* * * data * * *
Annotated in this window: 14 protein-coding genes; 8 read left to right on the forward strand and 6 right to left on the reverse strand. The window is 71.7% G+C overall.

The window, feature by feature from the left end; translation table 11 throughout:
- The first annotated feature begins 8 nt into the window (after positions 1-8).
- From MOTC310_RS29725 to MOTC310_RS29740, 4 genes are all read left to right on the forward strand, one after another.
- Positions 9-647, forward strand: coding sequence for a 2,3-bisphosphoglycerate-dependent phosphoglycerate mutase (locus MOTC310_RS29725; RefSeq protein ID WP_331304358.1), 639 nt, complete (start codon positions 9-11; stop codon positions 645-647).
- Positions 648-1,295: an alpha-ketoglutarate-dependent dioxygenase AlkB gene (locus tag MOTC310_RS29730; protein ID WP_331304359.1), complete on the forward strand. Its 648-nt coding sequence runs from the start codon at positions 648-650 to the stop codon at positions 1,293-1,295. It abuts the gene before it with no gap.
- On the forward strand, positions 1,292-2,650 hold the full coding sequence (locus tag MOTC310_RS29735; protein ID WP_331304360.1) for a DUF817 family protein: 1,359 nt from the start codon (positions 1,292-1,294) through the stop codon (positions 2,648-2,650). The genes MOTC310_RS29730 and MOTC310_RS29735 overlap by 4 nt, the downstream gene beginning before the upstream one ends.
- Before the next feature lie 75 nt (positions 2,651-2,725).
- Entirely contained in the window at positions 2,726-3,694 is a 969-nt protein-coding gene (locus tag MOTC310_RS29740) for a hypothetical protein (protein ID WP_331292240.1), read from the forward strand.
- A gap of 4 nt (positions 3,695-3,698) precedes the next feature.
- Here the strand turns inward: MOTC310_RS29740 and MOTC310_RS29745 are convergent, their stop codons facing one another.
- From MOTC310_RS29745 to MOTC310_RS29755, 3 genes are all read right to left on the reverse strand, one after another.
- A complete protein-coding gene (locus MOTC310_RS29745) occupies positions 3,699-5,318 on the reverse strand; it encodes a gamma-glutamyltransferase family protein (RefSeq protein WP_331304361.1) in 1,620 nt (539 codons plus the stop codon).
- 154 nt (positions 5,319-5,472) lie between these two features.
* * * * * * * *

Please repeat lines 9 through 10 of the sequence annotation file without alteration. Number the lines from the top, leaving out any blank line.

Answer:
- Entirely contained in the window at positions 2,726-3,694 is a 969-nt protein-coding gene (locus tag MOTC310_RS29740) for a hypothetical protein (protein ID WP_331292240.1), read from the forward strand.
- A gap of 4 nt (positions 3,695-3,698) precedes the next feature.